Dependable connectivity via mobile devices is the key to more reliable emergency response

See this article in the ColoradoBiz Magazine by Dan McVaugh- President of the Colorado Wireless Association
about the importance of mobile connectivity for first responders.

This summer’s wildfire season in Colorado continues to place a spotlight on the state’s communications
infrastructure and the need for consistent, capable and reliable networks. As residents and first responders
have found time and again, dependable connectivity via mobile devices is the key to more reliable emergency
response. Whether it’s calling for help or sending evacuation alerts, all-clear signals and traffic advisories,
mobile networks have proven essential to sharing critical safety information efficiently.

Over the past decade, mobile connectivity has become paramount to public safety, specifically disaster
mitigation and response. Today, 80 percent of 9-11 calls to police, firefighters and other first responders are
initiated on mobile phones. Further, “mobile alerts” have become the default method for first responders to
notify the public of critical real-time safety information – these alerts are now utilized for everything from
active shooter to weather to missing child emergencies.

The most obvious example of connectivity being at the heart of emergency service is the Wireless Emergency
Alerts (WEA) system, which enables government officials to target emergency alerts to specific geographic
areas – Denver’s LoDo, for example. Since its launch in 2012, the WEA system has been used more than
33,000 times nationwide to alert Americans of potential dangerous situation via mobile phone.

It’s no secret the demand for mobile connectivity is growing exponentially in Denver and across the Unites
States.  According the Centers for Disease Control, over half of American households are wireless only and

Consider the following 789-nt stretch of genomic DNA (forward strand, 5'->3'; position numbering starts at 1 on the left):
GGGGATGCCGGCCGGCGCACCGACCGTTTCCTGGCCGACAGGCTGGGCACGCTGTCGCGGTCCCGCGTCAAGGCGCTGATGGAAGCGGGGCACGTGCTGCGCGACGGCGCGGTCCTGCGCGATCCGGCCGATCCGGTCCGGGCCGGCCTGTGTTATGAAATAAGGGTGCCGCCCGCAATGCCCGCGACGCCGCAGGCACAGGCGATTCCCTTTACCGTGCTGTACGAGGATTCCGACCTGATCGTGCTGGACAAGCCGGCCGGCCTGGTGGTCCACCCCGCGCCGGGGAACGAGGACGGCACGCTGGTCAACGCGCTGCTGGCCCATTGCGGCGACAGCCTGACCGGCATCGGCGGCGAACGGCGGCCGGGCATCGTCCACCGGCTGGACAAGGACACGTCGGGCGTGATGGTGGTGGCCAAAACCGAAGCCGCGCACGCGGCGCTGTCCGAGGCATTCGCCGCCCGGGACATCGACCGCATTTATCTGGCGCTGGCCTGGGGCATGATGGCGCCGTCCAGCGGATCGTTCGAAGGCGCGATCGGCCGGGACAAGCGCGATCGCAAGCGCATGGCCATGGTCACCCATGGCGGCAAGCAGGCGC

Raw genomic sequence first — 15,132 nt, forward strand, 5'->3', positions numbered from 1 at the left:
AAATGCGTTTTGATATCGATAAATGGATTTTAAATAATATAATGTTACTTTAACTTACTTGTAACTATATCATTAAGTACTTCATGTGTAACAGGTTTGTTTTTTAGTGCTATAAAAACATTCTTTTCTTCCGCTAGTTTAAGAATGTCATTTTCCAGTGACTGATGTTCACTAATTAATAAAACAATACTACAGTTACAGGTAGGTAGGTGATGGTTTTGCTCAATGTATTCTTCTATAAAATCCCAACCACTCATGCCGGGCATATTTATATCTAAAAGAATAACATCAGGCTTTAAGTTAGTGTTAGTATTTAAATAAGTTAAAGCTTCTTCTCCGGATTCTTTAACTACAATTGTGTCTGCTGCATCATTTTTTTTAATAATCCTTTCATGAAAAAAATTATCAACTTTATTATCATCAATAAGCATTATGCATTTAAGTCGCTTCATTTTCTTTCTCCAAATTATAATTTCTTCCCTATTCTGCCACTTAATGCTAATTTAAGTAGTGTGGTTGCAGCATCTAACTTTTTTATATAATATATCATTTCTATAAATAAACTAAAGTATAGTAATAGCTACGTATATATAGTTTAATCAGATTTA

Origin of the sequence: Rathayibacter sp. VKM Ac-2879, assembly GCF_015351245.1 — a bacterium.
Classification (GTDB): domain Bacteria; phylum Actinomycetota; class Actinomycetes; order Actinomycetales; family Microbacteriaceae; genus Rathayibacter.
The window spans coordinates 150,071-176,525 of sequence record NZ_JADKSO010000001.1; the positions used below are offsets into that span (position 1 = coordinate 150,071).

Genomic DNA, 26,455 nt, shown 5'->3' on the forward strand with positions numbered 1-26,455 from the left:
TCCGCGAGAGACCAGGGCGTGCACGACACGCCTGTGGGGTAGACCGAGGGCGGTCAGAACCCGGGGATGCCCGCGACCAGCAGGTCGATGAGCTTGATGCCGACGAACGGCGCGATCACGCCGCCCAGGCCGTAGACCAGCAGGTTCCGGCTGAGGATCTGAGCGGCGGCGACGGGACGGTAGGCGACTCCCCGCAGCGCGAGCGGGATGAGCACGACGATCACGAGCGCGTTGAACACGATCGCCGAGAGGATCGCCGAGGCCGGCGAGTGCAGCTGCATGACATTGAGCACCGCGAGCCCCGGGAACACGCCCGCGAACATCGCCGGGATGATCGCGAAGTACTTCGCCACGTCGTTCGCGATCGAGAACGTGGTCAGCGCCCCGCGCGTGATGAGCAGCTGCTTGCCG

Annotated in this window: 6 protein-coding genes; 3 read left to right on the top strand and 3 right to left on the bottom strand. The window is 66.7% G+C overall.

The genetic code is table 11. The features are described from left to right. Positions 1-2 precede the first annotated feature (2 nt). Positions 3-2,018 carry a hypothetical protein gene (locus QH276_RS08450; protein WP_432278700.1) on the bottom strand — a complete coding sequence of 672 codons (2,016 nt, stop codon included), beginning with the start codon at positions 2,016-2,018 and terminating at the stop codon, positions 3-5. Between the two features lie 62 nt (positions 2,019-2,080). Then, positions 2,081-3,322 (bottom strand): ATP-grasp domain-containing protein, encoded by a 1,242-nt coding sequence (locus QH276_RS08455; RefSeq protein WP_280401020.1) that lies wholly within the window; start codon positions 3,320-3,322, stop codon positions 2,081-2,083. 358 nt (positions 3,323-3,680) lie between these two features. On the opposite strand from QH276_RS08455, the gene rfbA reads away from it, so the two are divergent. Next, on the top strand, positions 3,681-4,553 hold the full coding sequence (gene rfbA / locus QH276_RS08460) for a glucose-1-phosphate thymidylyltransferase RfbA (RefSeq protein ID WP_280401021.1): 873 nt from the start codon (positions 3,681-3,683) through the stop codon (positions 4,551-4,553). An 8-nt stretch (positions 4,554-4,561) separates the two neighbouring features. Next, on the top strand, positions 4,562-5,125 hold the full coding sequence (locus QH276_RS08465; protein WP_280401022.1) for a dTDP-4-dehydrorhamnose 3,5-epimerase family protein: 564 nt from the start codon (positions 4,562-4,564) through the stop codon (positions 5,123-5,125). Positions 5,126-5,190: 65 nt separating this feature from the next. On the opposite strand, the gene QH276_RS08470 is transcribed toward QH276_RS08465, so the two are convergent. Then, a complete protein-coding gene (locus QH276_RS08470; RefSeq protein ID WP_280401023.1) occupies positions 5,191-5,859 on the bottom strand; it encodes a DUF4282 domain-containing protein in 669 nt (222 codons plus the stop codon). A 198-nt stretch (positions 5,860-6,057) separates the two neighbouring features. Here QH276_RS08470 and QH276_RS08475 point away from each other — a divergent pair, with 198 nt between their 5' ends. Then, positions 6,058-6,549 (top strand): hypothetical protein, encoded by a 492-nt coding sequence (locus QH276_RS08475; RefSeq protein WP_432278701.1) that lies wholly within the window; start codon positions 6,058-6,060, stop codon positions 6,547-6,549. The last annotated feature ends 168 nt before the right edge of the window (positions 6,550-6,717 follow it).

the average household has 13 connected devices – and this is just the tip of the iceberg. As smartphones,
tablets and wearable devices become more advanced and new technologies like 5G enable lightning-fast data
speeds, the appetite for mobile will only continue to grow. According to Cisco, in North America alone, mobile
data traffic will reach 6.4 Exabytes per month by 2021 (the equivalent of 1,599 million DVDs each month).

Understanding the reality that we are only going to become increasingly reliant on mobile connectivity for
safety, the natural question becomes, what must be done to ensure these systems don’t fail? While there is no
silver bullet to make these systems fail-proof, there are common sense upgrades to our communications
infrastructure that must take place to minimize the likelihood of a breakdown.

To deal with increased data traffic, we must modernize our existing infrastructure to handle more capacity by
supplementing existing infrastructure with small antenna or nodes known as small cell solutions or just “small
cells” for short. Small cells are exactly what they sound like, small low powered antennas located near the end
user, usually on a utility pole or streetlight, that add much-needed capacity to our existing networks.

While small cell networks will certainly make videos, texts and games download faster which has broad economic
implications, the real value of creating a robust and resilient wireless network is in times of crisis. The ability to
call for help or to reach a loved one to make sure they are safe during a disaster is unquantifiable.

A recent example of small cells at work during in a disaster can be found in Houston, Texas. Houston upgraded
the city’s wireless infrastructure for the 2017 Super Bowl; however, that network also helped with emergency
communications just seven months later when Hurricane Harvey hit the city. Metrics show the long-term
investments in permanent infrastructure improvements made by the wireless industry increased both network
resiliency and performance.

The good news is companies are already deploying small cell infrastructure in Denver. Major wireless carriers
and communication infrastructure companies alike are deploying nodes across the city.

Another benefit of small cell infrastructure upgrades is the technology will serve as the backbone for future
networks such as 5G, which promise to turn innovations including IoT (the Internet of Things), autonomous
vehicles, and citywide data sharing into reality.

Finding better ways to employ mobile technology that ensures Coloradans remain safe during an emergency
needs to be a top priority for our community leaders. But we need the infrastructure to take advantage of that.
Our communities deserve access to the best communication tools available when they need it the most.

Dan McVaugh is the president of the Colorado Wireless Association.


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